The taco emoji is finally here, and Taco Bell now has an "taco emoji engine" to show for it.
Today, the fast-food company and Deutsch L.A. are debuting a social-marketing blitz that celebrates the recent launch of the long-awaited taco emoji. The Irvine, Calif.-based brand said that it has created 600 pieces of unique content. Eventually, all of the content will then be posted to ta.co, its recently-revamped website.
Here's how it works: People who tweet a picture of a taco emoji with another emoji at the brand's account, for instance, will automatically be sent back a photo or GIF mashing up the two images. If folks tweet a picture of a taco and smiley face, they will then receive an image of a taco wearing sunglasses. In another scenario, tweeting an image of a taco and a satellite sends back a GIF of a satellite shooting out tacos.
There's also an in-store campaign that's more closely aimed at Instagram. On Wednesday, Taco Bell is rolling out four limited-edition "taco holster" packages that wrap around its Doritos Locos tacos to all of its U.S. restaurants.
The fast-food chain hopes its core group of teens and millennials will share the pop-art-oriented wrappers on Instagram.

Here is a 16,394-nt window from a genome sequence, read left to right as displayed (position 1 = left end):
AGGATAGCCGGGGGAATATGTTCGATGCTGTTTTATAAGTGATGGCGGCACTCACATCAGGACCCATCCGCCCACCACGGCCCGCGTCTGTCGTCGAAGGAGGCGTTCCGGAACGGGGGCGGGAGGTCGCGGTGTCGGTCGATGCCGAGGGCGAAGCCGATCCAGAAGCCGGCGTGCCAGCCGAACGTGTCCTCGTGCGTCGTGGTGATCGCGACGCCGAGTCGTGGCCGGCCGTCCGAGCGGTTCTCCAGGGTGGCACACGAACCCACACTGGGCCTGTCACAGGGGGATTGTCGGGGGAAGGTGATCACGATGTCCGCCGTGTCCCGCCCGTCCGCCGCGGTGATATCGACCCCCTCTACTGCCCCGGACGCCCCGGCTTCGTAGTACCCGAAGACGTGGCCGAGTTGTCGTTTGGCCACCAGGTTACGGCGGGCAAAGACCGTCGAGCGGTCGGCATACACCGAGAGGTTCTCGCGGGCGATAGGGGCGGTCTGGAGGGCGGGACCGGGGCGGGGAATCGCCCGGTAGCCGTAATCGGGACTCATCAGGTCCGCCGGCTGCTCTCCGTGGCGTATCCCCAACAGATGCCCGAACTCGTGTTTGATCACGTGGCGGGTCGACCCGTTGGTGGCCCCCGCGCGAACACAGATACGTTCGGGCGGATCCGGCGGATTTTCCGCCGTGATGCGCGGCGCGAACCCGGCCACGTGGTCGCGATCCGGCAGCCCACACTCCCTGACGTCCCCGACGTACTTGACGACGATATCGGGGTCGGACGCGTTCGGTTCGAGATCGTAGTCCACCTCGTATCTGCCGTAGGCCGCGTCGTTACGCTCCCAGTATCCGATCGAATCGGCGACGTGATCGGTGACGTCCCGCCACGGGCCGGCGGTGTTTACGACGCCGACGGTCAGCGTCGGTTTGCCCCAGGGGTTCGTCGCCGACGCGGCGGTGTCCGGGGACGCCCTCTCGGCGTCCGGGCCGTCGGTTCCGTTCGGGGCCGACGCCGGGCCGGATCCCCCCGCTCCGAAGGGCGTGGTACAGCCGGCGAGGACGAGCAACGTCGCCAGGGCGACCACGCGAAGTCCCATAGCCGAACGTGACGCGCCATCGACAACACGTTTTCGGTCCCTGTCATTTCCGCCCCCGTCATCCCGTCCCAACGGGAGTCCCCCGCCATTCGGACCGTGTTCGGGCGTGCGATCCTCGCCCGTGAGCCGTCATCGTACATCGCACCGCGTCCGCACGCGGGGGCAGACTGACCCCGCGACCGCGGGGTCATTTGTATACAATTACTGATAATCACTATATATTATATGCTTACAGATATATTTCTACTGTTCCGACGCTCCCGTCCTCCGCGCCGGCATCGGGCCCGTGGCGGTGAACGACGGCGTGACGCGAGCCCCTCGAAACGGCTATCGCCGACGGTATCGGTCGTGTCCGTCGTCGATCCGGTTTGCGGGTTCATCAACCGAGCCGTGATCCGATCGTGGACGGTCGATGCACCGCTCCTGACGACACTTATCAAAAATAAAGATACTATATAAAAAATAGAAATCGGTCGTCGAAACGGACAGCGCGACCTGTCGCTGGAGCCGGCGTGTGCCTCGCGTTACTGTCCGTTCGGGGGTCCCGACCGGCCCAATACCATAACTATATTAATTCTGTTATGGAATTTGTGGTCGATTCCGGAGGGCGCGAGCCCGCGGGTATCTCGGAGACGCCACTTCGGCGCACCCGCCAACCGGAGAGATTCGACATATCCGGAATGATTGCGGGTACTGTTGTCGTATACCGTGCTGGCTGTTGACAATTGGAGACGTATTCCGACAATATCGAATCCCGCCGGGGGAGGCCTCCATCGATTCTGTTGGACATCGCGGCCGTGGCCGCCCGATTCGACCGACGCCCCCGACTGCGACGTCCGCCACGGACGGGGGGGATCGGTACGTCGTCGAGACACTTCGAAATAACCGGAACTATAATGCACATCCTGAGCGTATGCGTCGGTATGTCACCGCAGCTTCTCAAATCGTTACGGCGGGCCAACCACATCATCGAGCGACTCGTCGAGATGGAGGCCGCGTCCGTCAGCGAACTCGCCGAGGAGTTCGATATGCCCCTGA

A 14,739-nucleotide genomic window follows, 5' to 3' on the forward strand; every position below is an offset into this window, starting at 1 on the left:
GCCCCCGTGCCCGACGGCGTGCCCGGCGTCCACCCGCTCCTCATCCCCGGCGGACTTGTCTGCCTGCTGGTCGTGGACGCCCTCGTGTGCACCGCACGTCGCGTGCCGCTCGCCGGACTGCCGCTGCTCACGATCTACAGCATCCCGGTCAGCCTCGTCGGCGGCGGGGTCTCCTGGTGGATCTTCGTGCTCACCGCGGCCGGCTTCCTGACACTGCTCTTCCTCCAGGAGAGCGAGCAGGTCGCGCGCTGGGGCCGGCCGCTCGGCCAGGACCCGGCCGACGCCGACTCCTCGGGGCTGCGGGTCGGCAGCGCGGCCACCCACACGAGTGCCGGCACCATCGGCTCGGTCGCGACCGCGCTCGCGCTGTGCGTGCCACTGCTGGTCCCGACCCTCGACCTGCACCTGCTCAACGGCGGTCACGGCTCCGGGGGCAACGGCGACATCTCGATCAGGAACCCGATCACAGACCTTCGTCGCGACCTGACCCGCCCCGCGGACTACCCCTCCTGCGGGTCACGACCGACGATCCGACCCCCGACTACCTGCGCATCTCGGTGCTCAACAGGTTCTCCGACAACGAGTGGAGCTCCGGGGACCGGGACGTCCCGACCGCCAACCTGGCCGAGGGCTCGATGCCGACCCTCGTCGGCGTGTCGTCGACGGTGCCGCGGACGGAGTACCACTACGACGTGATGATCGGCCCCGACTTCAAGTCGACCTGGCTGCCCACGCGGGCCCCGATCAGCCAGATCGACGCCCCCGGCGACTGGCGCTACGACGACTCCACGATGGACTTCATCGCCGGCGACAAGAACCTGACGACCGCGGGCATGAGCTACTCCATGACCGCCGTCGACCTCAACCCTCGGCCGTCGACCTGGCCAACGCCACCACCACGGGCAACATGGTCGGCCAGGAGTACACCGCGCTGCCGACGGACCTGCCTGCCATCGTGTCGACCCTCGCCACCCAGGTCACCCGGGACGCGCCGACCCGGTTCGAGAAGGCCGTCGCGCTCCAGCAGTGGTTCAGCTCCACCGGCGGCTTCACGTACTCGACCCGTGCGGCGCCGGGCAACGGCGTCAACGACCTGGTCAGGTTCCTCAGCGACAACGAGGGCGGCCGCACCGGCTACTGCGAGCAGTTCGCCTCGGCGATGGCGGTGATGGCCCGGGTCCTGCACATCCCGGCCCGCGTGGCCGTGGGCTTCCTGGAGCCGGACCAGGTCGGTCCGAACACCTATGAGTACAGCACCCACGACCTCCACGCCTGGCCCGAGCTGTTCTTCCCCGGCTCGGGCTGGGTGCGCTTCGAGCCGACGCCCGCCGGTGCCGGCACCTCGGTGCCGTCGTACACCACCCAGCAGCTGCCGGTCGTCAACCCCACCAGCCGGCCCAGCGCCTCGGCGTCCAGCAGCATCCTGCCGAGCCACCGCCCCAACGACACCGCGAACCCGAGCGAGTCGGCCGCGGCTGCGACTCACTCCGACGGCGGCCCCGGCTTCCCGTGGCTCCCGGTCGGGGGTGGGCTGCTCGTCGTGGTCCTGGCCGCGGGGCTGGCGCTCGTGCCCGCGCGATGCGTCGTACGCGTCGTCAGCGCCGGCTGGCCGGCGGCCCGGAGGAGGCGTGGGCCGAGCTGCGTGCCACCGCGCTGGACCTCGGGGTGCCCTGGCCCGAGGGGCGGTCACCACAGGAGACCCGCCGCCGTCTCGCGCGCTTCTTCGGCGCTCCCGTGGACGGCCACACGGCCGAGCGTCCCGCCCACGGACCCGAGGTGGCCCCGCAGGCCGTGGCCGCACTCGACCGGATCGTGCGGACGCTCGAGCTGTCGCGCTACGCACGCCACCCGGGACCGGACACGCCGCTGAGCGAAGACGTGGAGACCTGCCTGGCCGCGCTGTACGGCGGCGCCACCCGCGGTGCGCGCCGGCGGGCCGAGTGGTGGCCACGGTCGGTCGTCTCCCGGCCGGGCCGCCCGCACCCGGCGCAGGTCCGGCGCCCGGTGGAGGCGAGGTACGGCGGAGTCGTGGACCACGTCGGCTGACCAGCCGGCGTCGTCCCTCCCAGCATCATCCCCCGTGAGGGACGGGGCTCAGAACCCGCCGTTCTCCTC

"They're all meant to be fun, almost collectible pieces. I think they're going to be highly Instagramable," said Marisa Thalberg, chief brand engagement officer for Taco Bell.
Meanwhile, Taco Bell has been advocating for taco-shaped emojis since November 2014 when it set up a Change.org petition. The petition collected more than 33,000 signatures before the Unicode Consortium designed a taco emoji in June.
Numerous brands have put their own twist on emojis, but Taco Bell wanted to make the digital sticker part of the built-in keyboard in smartphones.
"This is about the taco having its rightful place in the official emoji keyboard—this wasn't about us doing a branded thing, this was about the taco itself," Thalberg said. "We had our hopes raised and dashed a few times along the way, but ultimately Unicode came through, and it's here."